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Rescooped by Lyudmila Anikina from Content Curation World
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The Future of News Is Not About Facts: It's About Context, Relevance and Opinion

The Future of News Is Not About Facts: It's About Context, Relevance and Opinion | EFL Teaching Journal | Scoop.it

"News sources can't just give us the facts. They must tell us what those facts mean."


Via Robin Good
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Robin Good's curator insight, February 24, 2014 4:55 PM



Here's a refreshing look at the future of news that highlights the importance of going deeper into creating value for readers by providing more focus, relevance, context and opinion.

These are the characters that properly define what we now refer to as "curation" when it comes to content and news.


The following passages, extracted from the book, The News: A User's Manual, are by Alain de Botton, and have been excerpted from a lengthy article on The Week entitled "The Future of News".


"News organizations are coy about admitting that what they present us with each day are minuscule extracts of narratives whose true shape and logic can generally only emerge from a perspective of months or even years — and that it would hence often be wiser to hear the story in chapters rather than snatched sentences.


They [news organizations] are institutionally committed to implying that it is inevitably better to have a shaky and partial grasp of a subject this minute than to wait for a more secure and comprehensive understanding somewhere down the line.


...


We need news organizations to help our curiosity by signaling how their stories fit into the larger themes on which a sincere capacity for interest depends.


To grow interested in any piece of information, we need somewhere to "put" it, which means some way of connecting it to an issue we already know how to care about.


A section of the human brain might be pictured as a library in which information is shelved under certain fundamental categories. Most of what we hear about day to day easily signals where in the stacks it should go and gets immediately and unconsciously filed.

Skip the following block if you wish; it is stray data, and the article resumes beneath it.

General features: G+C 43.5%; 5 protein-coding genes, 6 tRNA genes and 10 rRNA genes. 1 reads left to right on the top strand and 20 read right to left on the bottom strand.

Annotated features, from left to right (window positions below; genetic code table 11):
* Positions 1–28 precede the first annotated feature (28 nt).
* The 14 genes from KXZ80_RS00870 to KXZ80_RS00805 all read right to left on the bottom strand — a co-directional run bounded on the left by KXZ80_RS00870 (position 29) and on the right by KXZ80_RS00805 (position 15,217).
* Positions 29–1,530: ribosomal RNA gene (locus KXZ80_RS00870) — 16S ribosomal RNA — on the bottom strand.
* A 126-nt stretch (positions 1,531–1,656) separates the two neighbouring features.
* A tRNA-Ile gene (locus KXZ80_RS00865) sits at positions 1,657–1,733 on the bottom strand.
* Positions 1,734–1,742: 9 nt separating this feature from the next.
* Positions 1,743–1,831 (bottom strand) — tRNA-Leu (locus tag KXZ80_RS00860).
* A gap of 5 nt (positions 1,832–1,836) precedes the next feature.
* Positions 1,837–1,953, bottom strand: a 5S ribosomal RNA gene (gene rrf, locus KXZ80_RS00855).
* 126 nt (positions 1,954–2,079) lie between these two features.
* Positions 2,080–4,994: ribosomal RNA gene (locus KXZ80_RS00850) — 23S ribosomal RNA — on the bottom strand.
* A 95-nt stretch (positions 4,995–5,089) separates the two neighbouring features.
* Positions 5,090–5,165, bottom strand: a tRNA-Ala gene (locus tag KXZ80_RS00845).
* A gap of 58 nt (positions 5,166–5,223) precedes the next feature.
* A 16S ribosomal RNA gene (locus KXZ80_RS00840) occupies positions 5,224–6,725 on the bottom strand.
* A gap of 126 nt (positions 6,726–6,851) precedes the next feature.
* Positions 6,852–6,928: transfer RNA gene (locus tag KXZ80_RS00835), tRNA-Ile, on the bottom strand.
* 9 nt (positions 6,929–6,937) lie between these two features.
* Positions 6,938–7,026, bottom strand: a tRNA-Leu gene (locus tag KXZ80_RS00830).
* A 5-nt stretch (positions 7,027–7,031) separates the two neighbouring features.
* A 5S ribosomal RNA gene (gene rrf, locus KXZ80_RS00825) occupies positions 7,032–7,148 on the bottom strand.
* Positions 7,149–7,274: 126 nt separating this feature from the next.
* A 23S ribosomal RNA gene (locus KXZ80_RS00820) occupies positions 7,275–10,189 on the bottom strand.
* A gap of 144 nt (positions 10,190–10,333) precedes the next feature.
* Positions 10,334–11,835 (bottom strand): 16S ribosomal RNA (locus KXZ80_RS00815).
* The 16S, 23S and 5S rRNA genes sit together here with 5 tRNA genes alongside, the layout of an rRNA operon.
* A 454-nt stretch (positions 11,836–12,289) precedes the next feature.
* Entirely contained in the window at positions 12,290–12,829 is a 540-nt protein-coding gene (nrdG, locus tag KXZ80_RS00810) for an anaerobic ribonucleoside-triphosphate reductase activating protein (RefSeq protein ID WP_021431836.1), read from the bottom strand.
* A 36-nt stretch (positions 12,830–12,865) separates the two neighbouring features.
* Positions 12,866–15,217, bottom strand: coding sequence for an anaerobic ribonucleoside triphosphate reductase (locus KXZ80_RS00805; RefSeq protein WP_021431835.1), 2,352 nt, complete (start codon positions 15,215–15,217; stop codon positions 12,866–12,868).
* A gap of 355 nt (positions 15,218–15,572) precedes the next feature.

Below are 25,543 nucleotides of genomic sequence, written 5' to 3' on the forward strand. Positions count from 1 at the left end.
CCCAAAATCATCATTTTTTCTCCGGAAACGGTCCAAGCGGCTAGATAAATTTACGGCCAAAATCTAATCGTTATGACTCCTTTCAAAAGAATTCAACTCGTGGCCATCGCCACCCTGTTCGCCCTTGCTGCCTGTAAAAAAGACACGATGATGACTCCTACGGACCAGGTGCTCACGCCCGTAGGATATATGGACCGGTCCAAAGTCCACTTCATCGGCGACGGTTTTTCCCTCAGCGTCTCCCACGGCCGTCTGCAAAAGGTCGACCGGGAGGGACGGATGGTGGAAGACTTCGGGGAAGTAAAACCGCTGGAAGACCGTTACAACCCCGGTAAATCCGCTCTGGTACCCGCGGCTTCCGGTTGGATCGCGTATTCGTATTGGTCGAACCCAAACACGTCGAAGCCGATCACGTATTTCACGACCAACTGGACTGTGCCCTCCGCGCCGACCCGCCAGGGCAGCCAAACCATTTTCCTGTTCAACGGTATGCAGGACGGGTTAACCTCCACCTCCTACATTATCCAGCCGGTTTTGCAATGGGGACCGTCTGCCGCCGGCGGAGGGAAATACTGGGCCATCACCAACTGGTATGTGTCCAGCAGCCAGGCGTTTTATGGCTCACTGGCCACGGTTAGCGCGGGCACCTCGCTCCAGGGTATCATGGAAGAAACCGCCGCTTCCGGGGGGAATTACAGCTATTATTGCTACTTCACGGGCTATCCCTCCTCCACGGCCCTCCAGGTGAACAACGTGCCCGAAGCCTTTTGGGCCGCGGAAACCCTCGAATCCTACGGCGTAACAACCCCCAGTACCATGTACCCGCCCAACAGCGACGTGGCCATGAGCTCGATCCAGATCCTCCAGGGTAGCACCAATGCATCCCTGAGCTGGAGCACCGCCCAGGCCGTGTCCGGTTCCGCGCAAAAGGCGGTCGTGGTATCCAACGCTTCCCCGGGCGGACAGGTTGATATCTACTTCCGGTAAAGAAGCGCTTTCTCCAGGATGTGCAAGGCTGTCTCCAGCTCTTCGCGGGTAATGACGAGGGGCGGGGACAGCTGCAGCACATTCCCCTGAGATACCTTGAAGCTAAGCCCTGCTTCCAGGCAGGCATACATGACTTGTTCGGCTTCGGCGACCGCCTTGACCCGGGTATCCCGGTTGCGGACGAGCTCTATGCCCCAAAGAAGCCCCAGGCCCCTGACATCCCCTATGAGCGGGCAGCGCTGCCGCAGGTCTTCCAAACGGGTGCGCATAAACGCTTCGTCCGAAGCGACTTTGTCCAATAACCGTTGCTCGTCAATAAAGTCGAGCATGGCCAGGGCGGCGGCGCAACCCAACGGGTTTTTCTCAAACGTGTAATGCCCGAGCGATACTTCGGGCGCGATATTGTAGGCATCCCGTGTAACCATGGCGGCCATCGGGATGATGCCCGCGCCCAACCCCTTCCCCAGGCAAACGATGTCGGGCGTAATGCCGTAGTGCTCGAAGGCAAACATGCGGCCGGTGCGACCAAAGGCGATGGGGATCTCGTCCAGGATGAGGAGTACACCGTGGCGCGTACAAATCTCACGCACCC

... the stranger or the smaller stories become, the harder the shelving process grows. What we colloquially call "feeling bored" is just the mind, acting out of a self-preserving reflex, ejecting information it has despaired of knowing where to place.


...We might need help in transporting such orphaned pieces of information to the stacks that would most appropriately reveal their logic.


...it is news organizations to take on some of this librarian's work. It is for them to give us a sense of the larger headings under which minor incidents belong."

 


The call for understanding how much greater value can be provided by curating news and information in depth, rather than by following the shallow, buzzy and viral path beaten by HuffPo, Buzzfeed and the rest of the gang, is clear.


But beyond context and depth, real value can only be added if we accept the fact that going beyond the classic "objective fact reporting", by adding opinion and bias in a transparent fashion, can actually provide greater value in many ways, as Alain de Botton clearly explains:


"Unfortunately for our levels of engagement, there is a prejudice at large within many news organizations that the most prestigious aspect of journalism is the dispassionate and neutral presentation of "facts."


...


The problem with facts is that there is nowadays no shortage of sound examples. The issue is not that we need more of them, but that we don't know what to do with the ones we have...